The game itself was quite interesting. For the first 20 minutes or so, it was mainly Villa looking dangerous with Young Footballer of the Year Ashley Young making mincemeat of a bewildered John Paintsil a couple of times. Despite this, Diomansy Kamara was barged to the ground by Milner for a stonewall penalty (although it looked a bit softer on TV afterwards) and Danny Murphy stroked the ball home from the spot. Again.
Villa equalised, probably deservedly, when a Barry cross made it all the way across the box and Young tapped in at the far post after Zoltan Gera had failed to follow his run. It was a strange game for Gera - it seemed that whenever Fulham misplaced a pass it was him doing it, yet the people I was with were impressed at his game.
Anyway, after Young's goal, Villa's threat more or less melted away and Fulham became more comfortable on the ball. Paintsil, who had by this time already done completely unnecessary overhead kick and diving header clearances, had also started to get the measure of Young and would only grow in stature as the game went on.
Half time came so we went and got beers. Unfortunately we were nowhere near back in time to see Kamara's goal, coming as it did 25 seconds from the restart. I'd never missed a goal before and I was cursing the ban of alcohol in the stands. I did see it on the screens though and was impressed at the confident finish.
In fact, without the injured Johnson and Zamora, Kamara and Erik Nevland were making a nuisance of themselves up front. In fact Kamara's second goal, an inventive and cheeky flick through the legs from Brede Hangeland's header off a corner, brought both strikers up to three league goals for the season - more than Zamora who has played far more games. The fact that Bobby Z missed a one on one chance after coming on as sub kind of typified the unfortunate season that he has had.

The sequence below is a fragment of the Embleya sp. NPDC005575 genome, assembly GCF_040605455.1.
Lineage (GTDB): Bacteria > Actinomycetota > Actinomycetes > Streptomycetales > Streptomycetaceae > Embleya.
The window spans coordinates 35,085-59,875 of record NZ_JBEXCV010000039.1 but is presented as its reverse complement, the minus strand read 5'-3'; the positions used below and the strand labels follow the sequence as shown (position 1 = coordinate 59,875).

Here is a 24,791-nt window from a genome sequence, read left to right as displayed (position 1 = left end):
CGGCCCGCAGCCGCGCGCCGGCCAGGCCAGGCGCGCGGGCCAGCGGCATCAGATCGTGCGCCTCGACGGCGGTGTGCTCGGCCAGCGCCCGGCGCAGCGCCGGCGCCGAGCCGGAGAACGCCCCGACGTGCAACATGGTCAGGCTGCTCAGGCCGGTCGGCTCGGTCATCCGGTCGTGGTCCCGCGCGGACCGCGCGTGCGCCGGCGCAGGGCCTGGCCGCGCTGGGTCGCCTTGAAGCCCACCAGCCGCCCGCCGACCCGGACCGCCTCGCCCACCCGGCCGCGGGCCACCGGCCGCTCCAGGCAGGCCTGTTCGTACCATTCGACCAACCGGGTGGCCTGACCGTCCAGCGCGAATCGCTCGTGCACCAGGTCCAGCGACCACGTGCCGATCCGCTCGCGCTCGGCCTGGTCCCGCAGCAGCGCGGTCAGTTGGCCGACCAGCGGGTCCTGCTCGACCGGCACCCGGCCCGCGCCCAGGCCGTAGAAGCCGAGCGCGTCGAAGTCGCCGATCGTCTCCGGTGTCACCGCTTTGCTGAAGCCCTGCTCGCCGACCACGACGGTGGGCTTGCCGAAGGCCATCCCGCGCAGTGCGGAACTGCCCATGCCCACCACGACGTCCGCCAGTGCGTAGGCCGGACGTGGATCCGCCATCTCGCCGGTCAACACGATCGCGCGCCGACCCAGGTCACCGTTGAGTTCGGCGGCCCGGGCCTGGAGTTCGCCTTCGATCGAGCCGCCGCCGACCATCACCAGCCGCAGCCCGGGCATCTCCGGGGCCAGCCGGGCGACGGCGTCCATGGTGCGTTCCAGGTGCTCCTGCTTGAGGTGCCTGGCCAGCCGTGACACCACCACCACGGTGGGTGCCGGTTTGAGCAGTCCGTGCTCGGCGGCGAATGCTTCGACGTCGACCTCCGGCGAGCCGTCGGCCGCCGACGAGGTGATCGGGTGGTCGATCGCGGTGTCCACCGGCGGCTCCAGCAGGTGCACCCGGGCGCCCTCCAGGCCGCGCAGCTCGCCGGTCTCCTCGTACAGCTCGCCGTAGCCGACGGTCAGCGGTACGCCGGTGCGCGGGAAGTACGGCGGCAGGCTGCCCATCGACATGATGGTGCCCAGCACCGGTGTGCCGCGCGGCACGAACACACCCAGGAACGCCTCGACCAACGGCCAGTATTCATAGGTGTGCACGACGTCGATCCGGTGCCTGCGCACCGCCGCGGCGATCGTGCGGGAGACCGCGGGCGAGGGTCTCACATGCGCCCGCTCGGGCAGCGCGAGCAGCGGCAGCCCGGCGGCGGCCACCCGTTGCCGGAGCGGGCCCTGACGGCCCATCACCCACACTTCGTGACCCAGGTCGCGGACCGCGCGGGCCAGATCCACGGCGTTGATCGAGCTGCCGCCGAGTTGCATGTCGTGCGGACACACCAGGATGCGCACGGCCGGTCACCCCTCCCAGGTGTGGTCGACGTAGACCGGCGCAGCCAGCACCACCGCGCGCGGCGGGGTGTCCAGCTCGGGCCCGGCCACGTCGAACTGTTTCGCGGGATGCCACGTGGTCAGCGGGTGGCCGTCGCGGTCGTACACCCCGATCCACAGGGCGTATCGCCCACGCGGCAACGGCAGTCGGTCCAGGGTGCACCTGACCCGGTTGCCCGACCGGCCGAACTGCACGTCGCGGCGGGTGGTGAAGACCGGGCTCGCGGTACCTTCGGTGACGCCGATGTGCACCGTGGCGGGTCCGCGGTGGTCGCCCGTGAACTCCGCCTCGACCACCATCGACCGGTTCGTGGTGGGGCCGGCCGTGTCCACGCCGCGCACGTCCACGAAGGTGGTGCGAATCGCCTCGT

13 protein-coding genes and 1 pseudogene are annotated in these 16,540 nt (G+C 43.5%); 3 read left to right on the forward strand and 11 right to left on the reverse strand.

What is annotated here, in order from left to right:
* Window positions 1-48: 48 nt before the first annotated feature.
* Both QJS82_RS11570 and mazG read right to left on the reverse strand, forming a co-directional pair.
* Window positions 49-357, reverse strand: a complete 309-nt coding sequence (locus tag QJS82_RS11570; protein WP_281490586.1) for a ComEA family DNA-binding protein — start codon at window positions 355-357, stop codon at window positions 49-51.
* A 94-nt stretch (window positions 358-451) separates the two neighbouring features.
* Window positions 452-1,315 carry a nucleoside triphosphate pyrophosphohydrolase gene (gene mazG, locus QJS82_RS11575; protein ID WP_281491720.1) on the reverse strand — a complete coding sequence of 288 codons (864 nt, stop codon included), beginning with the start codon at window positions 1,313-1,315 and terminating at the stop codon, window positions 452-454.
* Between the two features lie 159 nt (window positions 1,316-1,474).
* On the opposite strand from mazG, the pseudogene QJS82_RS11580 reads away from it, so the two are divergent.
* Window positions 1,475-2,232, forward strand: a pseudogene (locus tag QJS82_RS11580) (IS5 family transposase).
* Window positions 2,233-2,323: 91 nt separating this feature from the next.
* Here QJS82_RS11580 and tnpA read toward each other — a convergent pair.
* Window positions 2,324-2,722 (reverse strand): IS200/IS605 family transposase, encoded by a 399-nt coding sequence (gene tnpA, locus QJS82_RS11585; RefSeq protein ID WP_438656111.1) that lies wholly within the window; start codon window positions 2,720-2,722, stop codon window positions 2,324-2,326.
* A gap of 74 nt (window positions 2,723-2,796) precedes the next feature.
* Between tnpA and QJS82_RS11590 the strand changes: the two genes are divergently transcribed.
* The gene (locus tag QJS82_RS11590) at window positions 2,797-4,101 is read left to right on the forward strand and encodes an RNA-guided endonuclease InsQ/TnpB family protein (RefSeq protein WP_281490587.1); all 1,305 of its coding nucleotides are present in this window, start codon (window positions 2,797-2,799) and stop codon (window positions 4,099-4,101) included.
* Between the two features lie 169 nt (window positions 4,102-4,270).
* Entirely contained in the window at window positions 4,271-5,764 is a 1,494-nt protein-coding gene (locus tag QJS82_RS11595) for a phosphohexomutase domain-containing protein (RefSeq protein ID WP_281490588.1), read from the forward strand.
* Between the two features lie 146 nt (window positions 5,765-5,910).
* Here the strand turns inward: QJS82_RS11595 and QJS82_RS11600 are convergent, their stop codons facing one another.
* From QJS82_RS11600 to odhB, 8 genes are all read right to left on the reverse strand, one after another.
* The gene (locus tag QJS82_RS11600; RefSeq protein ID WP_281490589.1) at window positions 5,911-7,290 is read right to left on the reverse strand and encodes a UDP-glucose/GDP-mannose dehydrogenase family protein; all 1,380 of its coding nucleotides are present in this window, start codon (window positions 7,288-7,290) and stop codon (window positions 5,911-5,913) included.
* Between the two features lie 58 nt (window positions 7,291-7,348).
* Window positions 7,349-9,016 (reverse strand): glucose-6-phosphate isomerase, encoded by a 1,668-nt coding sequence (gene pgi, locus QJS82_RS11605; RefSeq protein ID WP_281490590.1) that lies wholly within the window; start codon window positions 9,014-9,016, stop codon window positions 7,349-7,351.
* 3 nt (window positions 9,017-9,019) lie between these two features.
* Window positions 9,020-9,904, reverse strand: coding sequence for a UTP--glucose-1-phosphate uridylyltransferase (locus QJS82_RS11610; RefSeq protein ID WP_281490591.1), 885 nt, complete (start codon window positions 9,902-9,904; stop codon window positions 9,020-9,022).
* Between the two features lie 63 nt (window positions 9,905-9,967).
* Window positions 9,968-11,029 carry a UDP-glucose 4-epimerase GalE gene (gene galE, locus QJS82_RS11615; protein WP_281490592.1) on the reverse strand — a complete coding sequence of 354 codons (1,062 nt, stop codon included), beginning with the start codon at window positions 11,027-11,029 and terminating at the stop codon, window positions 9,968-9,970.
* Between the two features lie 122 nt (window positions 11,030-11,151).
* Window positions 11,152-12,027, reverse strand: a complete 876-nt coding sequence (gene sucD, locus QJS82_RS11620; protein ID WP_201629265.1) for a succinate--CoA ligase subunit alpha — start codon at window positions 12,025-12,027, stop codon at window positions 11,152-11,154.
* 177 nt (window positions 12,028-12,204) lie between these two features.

The crowd was in good form, especially when making light of Chelsea's injury time expulsion from the Champion's League by Barcelona in midweek by singing 'There's only one Iniesta'. Villa's fan's were also really impressive, at least for the first half, after which they tailed away, somewhat reflecting their team's season.

* A strange thing about Saturday was that we had two people with us who a) had never been to a game before and b) knew next to nothing about football. Fortunately Colin was sat inbetween them to handle any queries. However they seemed to enjoy it. John's interest was piqued until the 60th minute as I had advised him to have a bet on a 2-2 draw. Meanwhile Margaux was just laughing at the reaction of everyone around her and taking lots of pictures. She couldn't see most of the action as she is only short and everyone standing up when it got exciting kinda blocked the view.

Saturday, 2 May 2009

Another casualty

Well here's the good news - most of us have renewed our season ticket once again. Despite the outrageous increase in cost (well £10 because we got in so early), Jarrod, Ishan and I will be sitting in H7 again next season unless the Fulham ticket office really mess things up. This is a possibility if Jarrod's account of his conversation with the bods in there is anything to go on.

You may have noticed a casualty. Colin, after one season, will not be renewing. Anyone would think it was a pain to get to Fulham from near Crystal Palace? An ambition to improve his eduction (us lads from East Manchester didn't really get one) means that something had to give, time-wise and that was a commitment to football. I'm sure he will still see a lot of games next year though - hell someone has got to sit in Ish's seat.

The encouraging news is that Jarrod has a couple of mates who want to join us next year, although how they will get two extra tickets around us remains to be seen.

All we need now is a victory at the Bridge today to help the team kick on for sixth place, which isn't as fanciful as it may seem. They are six points behind Everton who still have to come to Craven Cottage (where they have not won since the 1960s) and also have one eye on the FA Cup Final. Mind you, let's not get greedy - everyone would be ecstatic with 7th.

Rich Text